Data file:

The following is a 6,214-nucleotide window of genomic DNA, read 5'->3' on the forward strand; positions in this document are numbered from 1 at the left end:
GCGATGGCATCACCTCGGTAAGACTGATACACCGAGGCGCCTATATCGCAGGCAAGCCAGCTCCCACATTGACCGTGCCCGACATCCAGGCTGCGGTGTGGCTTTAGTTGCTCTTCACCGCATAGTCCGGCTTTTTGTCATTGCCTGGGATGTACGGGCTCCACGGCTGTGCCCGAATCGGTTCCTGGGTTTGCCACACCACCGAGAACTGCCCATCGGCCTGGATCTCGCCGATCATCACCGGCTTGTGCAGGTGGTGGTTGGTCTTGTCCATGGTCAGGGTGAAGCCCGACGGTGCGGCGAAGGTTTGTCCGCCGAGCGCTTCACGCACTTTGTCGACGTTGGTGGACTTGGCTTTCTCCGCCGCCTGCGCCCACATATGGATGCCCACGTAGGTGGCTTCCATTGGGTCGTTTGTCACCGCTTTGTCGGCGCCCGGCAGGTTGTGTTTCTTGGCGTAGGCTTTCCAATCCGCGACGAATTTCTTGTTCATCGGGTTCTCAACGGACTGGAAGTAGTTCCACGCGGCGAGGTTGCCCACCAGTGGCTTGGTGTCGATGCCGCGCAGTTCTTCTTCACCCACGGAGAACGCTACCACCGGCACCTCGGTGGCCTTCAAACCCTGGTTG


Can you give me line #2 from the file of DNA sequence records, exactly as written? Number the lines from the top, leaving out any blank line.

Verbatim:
GCGATGGCATCACCTCGGTAAGACTGATACACCGAGGCGCCTATATCGCAGGCAAGCCAGCTCCCACATTGACCGTGCCCGACATCCAGGCTGCGGTGTGGCTTTAGTTGCTCTTCACCGCATAGTCCGGCTTTTTGTCATTGCCTGGGATGTACGGGCTCCACGGCTGTGCCCGAATCGGTTCCTGGGTTTGCCACACCACCGAGAACTGCCCATCGGCCTGGATCTCGCCGATCATCACCGGCTTGTGCAGGTGGTGGTTGGTCTTGTCCATGGTCAGGGTGAAGCCCGACGGTGCGGCGAAGGTTTGTCCGCCGAGCGCTTCACGCACTTTGTCGACGTTGGTGGACTTGGCTTTCTCCGCCGCCTGCGCCCACATATGGATGCCCACGTAGGTGGCTTCCATTGGGTCGTTTGTCACCGCTTTGTCGGCGCCCGGCAGGTTGTGTTTCTTGGCGTAGGCTTTCCAATCCGCGACGAATTTCTTGTTCATCGGGTTCTCAACGGACTGGAAGTAGTTCCACGCGGCGAGGTTGCCCACCAGTGGCTTGGTGTCGATGCCGCGCAGTTCTTCTTCACCCACGGAGAACGCTACCACCGGCACCTCGGTGGCCTTCAAACCCTGGTTG